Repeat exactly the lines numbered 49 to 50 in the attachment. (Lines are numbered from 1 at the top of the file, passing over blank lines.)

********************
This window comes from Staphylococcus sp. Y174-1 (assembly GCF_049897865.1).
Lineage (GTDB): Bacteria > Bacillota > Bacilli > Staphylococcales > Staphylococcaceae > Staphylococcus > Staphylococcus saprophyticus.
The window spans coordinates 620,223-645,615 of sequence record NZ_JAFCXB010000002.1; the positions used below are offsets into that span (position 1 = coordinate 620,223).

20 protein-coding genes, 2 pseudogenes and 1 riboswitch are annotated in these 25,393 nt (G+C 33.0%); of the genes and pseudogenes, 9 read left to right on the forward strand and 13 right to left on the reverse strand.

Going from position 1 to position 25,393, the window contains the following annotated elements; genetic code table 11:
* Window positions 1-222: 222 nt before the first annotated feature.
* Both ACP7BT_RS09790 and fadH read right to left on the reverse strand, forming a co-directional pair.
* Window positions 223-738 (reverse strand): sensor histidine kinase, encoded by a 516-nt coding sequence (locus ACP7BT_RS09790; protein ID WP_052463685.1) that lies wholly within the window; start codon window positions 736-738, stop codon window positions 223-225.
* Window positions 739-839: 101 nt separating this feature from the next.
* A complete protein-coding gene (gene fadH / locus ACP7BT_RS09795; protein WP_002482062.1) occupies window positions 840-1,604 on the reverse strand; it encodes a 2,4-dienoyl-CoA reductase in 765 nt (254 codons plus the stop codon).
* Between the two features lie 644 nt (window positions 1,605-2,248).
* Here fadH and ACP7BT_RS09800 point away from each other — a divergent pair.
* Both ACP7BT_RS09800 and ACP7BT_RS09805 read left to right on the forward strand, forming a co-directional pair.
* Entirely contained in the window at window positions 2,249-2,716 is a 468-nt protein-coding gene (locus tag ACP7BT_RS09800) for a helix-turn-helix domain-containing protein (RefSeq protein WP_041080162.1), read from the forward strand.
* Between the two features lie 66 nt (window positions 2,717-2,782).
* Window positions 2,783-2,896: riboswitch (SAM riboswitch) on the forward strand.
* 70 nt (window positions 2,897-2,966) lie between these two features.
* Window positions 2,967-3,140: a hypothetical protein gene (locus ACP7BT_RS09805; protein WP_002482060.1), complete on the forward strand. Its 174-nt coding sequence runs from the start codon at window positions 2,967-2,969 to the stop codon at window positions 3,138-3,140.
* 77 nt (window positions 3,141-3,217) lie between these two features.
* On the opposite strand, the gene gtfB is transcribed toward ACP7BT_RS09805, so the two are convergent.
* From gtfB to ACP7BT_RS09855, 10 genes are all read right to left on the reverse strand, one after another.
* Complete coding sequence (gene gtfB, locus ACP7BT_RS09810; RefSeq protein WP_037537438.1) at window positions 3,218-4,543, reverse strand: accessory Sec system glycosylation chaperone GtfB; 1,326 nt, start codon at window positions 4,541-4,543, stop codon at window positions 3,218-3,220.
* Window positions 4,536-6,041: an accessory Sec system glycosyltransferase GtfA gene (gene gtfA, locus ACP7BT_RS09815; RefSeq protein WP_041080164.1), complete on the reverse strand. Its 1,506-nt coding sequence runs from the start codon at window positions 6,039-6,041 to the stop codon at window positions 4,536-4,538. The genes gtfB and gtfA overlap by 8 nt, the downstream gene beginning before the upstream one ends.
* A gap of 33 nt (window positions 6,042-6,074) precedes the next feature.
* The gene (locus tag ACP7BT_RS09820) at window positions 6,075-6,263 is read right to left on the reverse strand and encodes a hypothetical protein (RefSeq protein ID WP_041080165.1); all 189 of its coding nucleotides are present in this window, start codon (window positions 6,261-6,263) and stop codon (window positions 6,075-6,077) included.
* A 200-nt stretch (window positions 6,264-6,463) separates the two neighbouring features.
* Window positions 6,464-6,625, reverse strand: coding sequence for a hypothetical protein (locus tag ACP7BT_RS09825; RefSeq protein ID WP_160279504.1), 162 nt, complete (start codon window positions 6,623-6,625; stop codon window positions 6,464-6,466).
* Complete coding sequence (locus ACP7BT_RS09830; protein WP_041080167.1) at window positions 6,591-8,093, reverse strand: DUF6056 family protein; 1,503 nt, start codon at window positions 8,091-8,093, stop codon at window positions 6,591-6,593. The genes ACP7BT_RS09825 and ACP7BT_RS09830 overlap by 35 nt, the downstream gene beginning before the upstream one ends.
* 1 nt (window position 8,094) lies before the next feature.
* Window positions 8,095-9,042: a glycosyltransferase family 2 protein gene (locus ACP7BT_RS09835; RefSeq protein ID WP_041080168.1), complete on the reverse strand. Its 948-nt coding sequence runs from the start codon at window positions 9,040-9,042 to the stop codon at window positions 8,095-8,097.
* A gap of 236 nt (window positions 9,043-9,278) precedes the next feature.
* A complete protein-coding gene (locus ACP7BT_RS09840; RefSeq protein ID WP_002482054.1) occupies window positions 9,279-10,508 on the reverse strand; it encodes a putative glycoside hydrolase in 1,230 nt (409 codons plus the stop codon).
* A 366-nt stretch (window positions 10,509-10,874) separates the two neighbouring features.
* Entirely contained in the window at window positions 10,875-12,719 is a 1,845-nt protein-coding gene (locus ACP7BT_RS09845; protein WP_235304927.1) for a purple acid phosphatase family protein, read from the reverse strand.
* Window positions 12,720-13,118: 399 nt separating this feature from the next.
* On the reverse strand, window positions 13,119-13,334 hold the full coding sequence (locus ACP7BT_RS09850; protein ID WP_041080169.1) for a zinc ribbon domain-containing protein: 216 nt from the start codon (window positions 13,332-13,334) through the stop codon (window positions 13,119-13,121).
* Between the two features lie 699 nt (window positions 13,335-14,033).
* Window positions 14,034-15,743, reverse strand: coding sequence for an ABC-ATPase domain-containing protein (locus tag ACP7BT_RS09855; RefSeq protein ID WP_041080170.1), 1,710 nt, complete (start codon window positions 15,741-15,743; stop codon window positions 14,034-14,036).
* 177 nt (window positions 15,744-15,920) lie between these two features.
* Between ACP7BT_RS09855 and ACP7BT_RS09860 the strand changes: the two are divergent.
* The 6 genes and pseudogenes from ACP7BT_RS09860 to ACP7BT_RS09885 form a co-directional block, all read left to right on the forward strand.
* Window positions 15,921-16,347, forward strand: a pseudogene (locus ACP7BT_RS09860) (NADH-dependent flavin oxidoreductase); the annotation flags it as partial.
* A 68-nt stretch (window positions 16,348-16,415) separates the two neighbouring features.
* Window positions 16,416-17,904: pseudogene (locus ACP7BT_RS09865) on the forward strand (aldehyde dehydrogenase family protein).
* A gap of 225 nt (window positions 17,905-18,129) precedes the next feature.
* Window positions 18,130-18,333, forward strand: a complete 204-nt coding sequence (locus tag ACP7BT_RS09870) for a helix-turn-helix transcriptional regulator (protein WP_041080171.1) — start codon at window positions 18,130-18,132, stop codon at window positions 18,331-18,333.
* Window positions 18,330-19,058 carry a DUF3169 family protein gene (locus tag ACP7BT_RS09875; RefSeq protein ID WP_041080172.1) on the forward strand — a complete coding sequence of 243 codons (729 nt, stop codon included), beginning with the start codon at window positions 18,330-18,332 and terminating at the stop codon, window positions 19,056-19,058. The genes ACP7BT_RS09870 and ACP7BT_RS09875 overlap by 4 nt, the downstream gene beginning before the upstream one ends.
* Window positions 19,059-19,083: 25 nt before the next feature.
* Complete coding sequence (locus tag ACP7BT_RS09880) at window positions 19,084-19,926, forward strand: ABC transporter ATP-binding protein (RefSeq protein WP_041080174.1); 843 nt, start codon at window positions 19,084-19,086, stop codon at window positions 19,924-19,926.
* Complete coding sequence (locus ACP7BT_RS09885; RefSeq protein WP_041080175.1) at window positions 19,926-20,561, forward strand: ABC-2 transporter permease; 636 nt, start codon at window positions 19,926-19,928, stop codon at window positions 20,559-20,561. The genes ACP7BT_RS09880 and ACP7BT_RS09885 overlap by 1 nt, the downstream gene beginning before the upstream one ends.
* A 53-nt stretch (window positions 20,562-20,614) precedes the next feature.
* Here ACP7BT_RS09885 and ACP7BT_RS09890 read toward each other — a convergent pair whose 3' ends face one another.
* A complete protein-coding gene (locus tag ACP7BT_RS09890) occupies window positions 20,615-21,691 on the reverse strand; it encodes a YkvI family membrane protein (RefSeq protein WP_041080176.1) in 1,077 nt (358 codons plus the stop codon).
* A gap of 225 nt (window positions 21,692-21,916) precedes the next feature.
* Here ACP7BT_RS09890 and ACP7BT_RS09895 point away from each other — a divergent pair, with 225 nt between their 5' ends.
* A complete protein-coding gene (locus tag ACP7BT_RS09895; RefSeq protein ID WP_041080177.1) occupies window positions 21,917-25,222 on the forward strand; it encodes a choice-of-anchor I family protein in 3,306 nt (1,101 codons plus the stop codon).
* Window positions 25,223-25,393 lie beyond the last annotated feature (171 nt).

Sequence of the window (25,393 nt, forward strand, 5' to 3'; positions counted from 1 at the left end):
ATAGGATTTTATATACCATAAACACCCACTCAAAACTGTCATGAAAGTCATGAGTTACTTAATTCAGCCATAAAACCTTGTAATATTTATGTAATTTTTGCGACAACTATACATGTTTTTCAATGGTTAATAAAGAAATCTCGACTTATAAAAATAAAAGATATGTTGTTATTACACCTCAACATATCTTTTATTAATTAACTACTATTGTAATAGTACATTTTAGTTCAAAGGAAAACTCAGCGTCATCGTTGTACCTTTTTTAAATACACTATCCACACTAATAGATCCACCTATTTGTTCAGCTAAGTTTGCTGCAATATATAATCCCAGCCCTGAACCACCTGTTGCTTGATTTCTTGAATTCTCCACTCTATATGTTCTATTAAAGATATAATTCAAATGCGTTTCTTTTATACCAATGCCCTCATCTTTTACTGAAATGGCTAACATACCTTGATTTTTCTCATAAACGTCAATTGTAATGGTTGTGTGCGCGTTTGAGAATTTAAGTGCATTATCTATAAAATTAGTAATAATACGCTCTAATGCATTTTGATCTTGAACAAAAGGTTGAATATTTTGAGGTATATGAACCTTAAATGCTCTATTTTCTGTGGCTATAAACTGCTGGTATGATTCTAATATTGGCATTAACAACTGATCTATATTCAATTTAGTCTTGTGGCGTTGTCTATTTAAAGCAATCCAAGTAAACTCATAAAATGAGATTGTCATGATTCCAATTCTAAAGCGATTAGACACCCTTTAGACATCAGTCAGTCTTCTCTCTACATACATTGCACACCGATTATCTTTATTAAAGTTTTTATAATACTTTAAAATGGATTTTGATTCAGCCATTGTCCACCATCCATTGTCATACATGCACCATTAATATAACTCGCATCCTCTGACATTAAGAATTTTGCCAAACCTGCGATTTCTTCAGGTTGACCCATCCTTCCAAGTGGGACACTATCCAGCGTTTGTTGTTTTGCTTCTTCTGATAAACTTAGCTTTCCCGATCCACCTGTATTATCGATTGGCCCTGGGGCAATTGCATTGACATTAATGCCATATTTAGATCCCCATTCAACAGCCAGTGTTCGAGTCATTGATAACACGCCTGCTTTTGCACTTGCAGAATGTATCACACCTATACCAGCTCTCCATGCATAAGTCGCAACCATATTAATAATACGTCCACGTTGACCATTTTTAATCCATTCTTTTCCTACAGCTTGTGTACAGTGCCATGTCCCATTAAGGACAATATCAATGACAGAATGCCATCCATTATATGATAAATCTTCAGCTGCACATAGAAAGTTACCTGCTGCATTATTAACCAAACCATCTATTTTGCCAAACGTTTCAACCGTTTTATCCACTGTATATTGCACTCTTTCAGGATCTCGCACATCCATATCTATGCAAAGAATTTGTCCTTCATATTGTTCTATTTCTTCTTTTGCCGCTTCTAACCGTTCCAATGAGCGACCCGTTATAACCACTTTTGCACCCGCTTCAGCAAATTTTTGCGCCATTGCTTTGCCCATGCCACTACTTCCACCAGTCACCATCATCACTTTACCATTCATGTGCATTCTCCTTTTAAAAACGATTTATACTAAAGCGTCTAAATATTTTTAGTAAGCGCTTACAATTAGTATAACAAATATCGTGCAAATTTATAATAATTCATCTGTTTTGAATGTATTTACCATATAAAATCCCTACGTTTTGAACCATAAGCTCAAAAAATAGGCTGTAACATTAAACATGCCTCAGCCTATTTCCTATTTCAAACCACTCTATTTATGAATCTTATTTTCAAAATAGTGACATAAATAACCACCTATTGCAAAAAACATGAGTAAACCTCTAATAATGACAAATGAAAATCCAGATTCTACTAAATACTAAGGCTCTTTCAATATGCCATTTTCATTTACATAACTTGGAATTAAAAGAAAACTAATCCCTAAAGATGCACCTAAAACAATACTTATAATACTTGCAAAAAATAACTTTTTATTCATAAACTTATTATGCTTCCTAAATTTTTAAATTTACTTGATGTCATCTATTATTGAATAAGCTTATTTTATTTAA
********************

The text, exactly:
* Complete coding sequence (locus tag ACP7BT_RS09880) at window positions 19,084-19,926, forward strand: ABC transporter ATP-binding protein (RefSeq protein WP_041080174.1); 843 nt, start codon at window positions 19,084-19,086, stop codon at window positions 19,924-19,926.
* Complete coding sequence (locus ACP7BT_RS09885; RefSeq protein WP_041080175.1) at window positions 19,926-20,561, forward strand: ABC-2 transporter permease; 636 nt, start codon at window positions 19,926-19,928, stop codon at window positions 20,559-20,561. The genes ACP7BT_RS09880 and ACP7BT_RS09885 overlap by 1 nt, the downstream gene beginning before the upstream one ends.